- Many of the most significant developments in the study of shamanism in recent decades have come from those interested in Amazonia. Similarly, the influence of South American shamanism on neo-shamanism and Cyberian shamanism is considerable. While much of the popular interest has been in the use of hallucinogenic, psychotropic, or vision-inducing plants, the more fundamental role played by tobacco has not received sufficient attention. It is notable, for example, that among the Araweté, a nonshaman is called a “noneater of tobacco.”Shamanism in South America is divided, broadly speaking, between Amazonian practices and those of the Andes. Juan Ossio usefully details the major differences. In the Andes, shamans are healers hired by clients, and they largely attempt to purify and “raise” (levantar) their patients by means of instruments displayed on a table. These include elements drawn from indigenous cultures and others associated with Christianity, and they are set out in an organizational pattern that replicates the “recurrent Andean representation of order, in which complementary opposites are mediated by a unifying principle.” Trance is used to identify and expel “evil forces,” to aid “journeying” toward sources of power, and to facilitate communication with the tabled objects. In Amazonia, by contrast, shamans enforce law and order, especially by combating sorcery or witchcraft and other assaults on or within communities. Amazonian shamans heal using tobacco and “sucking cures.” In both areas, shamans may be aided by powerful plants, particularly ayahuasca in Amazonia and San Pedro in the northern Andes, but further south in the Andes hallucinogens are replaced by coca.Ossio also notes that these performative and ideological differences arise from the nature of their broader cultures. The highly differentiated societies of the northern coast of Peru, with economies and modes of subsistence that generate trade surpluses, have developed hierarchical and bureaucratic political systems. “Social control was, and continues to be, a basic responsibility of the state more than that of ritual specialists.” Amazonian societies are “politically stateless and less differentiated” and “depend basically on shamanism to keep social control.” In both areas, shamans are present not only in small villages but also in the cities. This illustrates the ability of shamanism to evolve in relation to broader cultural, political, economic, and epidemiological contexts. For example, Neil Whitehead argues that “dark shamanism” or kanaimà is “an authentic and legitimate form of cultural expression and is mimetically linked to the violence of economic and political ‘development.’” It is also entangled with experiences of waves of disease that have resulted from European colonization. Shamanic vitality may also be illustrated by the inclusion of outboard motors among the other-than-human persons or powers with whom animist shamans may now engage. Further, it is significant that shamanic knowledge and practices have influenced the evolution of local forms of Christianity in South America, including the development of groups that use ayahuasca and similar plants sacramentally.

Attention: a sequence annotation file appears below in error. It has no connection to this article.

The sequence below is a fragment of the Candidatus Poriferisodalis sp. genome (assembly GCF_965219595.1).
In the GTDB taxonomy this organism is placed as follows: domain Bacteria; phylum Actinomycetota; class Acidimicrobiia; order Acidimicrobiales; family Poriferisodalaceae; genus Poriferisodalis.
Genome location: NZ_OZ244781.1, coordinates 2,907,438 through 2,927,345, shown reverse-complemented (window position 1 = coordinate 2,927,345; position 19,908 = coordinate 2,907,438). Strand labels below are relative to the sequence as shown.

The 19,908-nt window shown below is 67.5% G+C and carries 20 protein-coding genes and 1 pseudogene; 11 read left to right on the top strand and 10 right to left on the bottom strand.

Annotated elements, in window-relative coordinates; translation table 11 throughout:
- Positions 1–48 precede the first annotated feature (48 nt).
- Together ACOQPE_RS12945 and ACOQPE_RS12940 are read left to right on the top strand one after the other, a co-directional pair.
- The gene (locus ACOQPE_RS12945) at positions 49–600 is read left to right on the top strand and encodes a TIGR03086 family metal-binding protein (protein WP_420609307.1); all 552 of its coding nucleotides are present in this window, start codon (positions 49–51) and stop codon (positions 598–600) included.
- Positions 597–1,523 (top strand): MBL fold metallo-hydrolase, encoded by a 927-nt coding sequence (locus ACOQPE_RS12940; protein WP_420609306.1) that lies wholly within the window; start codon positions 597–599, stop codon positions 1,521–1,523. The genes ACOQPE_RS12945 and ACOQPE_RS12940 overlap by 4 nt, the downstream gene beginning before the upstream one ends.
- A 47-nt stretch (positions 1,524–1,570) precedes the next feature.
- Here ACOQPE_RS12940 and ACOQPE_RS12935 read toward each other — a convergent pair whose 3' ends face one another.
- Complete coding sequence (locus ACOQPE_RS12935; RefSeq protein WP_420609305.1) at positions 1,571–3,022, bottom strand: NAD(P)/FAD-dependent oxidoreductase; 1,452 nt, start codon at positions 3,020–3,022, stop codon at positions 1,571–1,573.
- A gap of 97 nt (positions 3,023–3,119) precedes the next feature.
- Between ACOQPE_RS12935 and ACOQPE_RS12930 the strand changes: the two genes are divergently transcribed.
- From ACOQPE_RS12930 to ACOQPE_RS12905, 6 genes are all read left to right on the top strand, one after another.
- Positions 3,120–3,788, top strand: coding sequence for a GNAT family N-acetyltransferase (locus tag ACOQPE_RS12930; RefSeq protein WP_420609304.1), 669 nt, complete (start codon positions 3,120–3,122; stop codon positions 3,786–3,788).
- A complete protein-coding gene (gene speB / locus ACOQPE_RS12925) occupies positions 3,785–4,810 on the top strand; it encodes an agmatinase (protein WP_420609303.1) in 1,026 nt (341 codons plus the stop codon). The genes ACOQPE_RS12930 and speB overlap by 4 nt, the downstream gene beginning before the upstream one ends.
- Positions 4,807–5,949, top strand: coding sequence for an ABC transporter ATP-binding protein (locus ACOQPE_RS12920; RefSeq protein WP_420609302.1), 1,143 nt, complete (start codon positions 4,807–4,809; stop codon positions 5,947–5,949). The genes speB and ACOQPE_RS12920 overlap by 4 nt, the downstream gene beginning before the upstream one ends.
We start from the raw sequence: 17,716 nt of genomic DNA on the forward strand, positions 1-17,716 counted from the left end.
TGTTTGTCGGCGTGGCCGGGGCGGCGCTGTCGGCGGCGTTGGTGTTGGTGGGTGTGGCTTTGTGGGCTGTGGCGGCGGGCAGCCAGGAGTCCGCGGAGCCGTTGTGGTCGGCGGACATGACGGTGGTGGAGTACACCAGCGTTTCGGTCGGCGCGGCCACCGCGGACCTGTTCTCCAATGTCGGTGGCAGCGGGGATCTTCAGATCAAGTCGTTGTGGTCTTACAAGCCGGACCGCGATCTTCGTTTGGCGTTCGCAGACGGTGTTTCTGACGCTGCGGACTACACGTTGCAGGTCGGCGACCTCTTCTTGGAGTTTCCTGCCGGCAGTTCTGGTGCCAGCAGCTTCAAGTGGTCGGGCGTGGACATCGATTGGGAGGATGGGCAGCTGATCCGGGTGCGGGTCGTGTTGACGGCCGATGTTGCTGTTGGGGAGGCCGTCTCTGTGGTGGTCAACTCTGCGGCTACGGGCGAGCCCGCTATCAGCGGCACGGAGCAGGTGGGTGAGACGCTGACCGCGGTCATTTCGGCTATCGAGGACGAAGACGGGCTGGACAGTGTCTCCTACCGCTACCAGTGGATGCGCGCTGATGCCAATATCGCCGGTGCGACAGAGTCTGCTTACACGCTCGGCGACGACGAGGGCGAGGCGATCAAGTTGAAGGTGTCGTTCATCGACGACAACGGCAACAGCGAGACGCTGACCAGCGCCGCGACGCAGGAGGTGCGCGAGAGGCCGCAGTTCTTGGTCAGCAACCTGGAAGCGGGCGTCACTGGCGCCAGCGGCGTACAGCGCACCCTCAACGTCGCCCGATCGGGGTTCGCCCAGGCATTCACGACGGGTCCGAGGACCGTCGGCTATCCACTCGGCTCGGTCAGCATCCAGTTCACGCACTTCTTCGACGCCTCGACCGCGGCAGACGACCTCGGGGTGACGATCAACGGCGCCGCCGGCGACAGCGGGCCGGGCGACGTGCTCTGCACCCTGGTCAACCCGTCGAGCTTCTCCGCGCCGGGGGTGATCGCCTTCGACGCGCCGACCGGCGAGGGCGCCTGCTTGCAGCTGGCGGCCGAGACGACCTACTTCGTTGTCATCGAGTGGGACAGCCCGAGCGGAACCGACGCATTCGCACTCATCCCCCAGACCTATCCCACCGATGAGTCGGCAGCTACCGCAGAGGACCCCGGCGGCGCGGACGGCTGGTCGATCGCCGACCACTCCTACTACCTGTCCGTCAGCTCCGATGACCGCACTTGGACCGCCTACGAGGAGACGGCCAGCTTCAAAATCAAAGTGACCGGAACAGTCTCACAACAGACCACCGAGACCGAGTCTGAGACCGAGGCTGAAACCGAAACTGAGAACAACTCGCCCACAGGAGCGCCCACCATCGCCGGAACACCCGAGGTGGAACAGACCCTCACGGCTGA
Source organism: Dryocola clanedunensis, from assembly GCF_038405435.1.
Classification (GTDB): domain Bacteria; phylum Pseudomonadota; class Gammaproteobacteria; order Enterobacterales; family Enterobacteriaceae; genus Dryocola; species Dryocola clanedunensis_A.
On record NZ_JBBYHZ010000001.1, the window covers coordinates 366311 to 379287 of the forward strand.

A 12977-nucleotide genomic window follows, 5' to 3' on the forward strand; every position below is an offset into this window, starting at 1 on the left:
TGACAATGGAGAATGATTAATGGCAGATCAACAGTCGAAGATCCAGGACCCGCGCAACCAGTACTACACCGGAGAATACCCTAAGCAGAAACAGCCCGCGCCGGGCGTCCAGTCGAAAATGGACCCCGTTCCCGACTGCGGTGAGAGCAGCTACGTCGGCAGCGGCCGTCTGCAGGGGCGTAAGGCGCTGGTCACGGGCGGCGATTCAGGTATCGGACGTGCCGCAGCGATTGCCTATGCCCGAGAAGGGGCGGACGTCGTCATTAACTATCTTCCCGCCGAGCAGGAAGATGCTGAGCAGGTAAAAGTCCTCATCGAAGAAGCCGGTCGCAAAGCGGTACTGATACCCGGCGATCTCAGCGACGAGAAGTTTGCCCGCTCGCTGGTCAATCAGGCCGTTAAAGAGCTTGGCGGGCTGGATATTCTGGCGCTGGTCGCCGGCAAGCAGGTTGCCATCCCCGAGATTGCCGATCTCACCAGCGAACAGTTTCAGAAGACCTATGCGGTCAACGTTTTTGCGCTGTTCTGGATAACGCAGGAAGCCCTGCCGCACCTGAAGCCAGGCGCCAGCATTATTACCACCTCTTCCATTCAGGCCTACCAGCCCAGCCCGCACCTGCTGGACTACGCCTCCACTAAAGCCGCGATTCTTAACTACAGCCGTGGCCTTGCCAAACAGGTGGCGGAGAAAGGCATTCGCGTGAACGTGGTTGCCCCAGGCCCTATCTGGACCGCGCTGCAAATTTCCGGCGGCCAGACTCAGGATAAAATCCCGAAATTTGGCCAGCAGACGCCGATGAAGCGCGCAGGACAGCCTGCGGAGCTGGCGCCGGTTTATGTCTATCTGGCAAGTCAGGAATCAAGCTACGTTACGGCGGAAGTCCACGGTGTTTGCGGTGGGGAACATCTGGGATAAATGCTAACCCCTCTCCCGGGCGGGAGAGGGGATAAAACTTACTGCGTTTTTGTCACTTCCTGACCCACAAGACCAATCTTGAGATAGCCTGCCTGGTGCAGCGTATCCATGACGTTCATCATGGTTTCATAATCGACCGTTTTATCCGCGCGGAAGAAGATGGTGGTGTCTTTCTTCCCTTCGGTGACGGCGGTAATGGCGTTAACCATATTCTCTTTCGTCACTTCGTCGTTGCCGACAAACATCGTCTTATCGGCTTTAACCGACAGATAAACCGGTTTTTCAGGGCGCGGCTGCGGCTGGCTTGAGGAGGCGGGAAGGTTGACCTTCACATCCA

Historical dictionary of shamanism. Graham Harvey and Robert J. Wallis. 2007.
Look at other dictionaries:
South America — South American. a continent in the S part of the Western Hemisphere. 271,000,000; ab. 6,900,000 sq. mi. (17,871,000 sq. km). * * * Continent, Western Hemisphere. The world s fourth largest continent, it is bounded by the Caribbean Sea to the… … Universalium
South America — is a continent of the Americas, situated entirely in the Western Hemisphere and mostly in the Southern Hemisphere, with a relatively small portion in the Northern Hemisphere. It is bordered on the west by the Pacific Ocean and on the north and… … Wikipedia
South America — South A|mer|i|ca the fourth largest ↑continent in the world, between the Atlantic and Pacific Oceans, which goes from the southern coast of the Caribbean Sea (in the north) to Tierra del Fuego (in the south). It includes the Andes Mountains, the… … Dictionary of contemporary English
South America — S continent in the Western Hemisphere: c. 6,900,000 sq mi (17,871,000 sq km); pop. c. 318,000,000 South American adj., n … English World dictionary
South America — noun 1. a continent in the western hemisphere connected to North America by the Isthmus of Panama (Freq. 3) • Derivationally related forms: ↑South American • Members of this Region: ↑Latin America • Instance Hypernyms: ↑continent … Useful english dictionary
South America — Most of South America had become dominantly Roman Catholic by the time Protestants began to develop their missionary programs. The exceptions were Guyana and Surinam, which were under British and Dutch control, respectively. As with most of … Encyclopedia of Protestantism
South America — South′ Amer′ica n. geg a continent in the S part of the Western Hemisphere. 331,000,000; ab. 6,900,000 sq. mi. (17,871,000 sq. km) South′ Amer′ican, n. adj … From formal English to slang
South America — geographical name continent of the western hemisphere lying between the Atlantic & Pacific oceans SE of North America & chiefly S of the equator area 6,880,706 square miles (17,821,029 square kilometers) • South American adjective or noun … New Collegiate Dictionary
South America — noun The continent that is the southern part of the Americas. It is east of the Pacific Ocean, west of the Atlantic Ocean, south of North America and north of Antarctica … Wiktionary
South America — /saʊθ əˈmɛrɪkə/ (say sowth uh merikuh) noun a continent in the southern part of the western hemisphere, joined to Central America by the Panama Isthmus and bounded by the Caribbean to the north, the Pacific to the west, and the Atlantic to the… … Australian English dictionary